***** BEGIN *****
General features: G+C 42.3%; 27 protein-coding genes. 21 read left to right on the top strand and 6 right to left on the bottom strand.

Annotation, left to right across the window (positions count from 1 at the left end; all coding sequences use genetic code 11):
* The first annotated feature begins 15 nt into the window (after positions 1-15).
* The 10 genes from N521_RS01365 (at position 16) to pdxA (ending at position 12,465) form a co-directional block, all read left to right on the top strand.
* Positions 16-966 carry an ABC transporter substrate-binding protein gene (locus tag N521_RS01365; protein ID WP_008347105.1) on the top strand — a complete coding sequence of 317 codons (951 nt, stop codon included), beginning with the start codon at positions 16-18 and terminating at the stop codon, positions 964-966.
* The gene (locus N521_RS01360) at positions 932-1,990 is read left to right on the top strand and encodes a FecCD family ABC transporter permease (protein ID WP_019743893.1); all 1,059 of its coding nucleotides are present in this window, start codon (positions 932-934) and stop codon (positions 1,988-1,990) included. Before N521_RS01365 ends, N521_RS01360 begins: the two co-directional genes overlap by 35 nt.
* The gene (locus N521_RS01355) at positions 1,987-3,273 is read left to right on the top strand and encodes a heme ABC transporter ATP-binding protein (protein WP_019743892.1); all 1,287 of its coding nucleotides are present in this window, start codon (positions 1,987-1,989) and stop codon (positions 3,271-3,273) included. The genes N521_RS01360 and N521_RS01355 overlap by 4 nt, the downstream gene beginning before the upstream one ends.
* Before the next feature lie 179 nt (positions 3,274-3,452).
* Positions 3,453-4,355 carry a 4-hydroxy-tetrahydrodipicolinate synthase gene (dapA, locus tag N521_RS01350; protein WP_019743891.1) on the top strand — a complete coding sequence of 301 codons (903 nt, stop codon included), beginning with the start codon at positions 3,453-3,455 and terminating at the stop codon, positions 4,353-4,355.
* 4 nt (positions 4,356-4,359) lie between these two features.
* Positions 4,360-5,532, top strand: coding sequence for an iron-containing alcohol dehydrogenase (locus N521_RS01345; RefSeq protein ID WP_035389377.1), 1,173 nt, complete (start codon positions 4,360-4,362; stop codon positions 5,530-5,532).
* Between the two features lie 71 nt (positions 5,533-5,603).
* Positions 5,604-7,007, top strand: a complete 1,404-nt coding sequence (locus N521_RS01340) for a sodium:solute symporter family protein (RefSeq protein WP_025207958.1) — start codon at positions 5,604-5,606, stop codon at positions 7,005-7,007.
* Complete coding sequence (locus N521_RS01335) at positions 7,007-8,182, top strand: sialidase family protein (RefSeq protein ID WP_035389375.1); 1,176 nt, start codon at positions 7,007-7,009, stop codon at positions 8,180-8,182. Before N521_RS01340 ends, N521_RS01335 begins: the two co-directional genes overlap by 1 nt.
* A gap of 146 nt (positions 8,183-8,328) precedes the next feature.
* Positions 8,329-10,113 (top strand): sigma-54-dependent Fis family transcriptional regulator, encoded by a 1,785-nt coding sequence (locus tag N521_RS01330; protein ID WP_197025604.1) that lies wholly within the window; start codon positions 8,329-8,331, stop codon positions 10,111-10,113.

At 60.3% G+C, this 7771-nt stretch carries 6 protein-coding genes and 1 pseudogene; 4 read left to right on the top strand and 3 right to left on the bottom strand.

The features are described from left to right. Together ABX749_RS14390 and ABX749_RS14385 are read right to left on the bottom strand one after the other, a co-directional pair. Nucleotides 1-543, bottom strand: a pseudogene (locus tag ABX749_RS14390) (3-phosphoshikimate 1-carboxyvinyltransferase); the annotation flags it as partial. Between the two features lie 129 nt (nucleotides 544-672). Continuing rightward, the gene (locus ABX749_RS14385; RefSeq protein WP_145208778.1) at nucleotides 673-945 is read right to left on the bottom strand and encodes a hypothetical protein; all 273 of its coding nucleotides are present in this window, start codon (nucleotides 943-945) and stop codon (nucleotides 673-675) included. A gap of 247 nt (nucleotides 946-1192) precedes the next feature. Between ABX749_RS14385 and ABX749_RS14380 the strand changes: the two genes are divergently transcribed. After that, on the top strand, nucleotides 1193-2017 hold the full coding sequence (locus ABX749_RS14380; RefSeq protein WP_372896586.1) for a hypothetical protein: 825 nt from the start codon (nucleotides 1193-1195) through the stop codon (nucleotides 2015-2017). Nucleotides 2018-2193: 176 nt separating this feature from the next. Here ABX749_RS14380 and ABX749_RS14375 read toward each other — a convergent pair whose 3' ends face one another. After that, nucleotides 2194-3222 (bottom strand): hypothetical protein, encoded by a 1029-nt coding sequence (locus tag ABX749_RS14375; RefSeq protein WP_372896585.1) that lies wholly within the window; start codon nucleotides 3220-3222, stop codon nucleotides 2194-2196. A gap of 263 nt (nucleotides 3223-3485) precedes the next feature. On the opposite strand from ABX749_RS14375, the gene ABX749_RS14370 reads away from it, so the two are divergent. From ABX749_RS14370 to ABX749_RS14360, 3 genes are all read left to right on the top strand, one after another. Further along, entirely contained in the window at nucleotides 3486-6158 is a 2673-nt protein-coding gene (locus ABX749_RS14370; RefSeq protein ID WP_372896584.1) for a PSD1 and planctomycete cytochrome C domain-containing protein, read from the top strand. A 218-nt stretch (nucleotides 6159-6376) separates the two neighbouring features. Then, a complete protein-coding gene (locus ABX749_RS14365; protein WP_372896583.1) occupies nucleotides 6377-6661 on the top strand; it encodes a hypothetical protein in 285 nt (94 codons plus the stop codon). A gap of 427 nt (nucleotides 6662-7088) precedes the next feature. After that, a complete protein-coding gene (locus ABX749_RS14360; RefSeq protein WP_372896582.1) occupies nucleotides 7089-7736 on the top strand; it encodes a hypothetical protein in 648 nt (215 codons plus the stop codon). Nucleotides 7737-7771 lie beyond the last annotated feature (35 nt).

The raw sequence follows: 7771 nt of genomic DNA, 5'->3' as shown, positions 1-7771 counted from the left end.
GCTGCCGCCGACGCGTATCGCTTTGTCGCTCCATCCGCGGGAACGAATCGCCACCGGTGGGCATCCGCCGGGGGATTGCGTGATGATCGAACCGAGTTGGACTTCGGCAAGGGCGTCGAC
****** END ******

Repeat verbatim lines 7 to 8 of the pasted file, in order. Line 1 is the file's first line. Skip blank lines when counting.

* The gene (locus N521_RS01355) at positions 1,987-3,273 is read left to right on the top strand and encodes a heme ABC transporter ATP-binding protein (protein WP_019743892.1); all 1,287 of its coding nucleotides are present in this window, start codon (positions 1,987-1,989) and stop codon (positions 3,271-3,273) included. The genes N521_RS01360 and N521_RS01355 overlap by 4 nt, the downstream gene beginning before the upstream one ends.
* Before the next feature lie 179 nt (positions 3,274-3,452).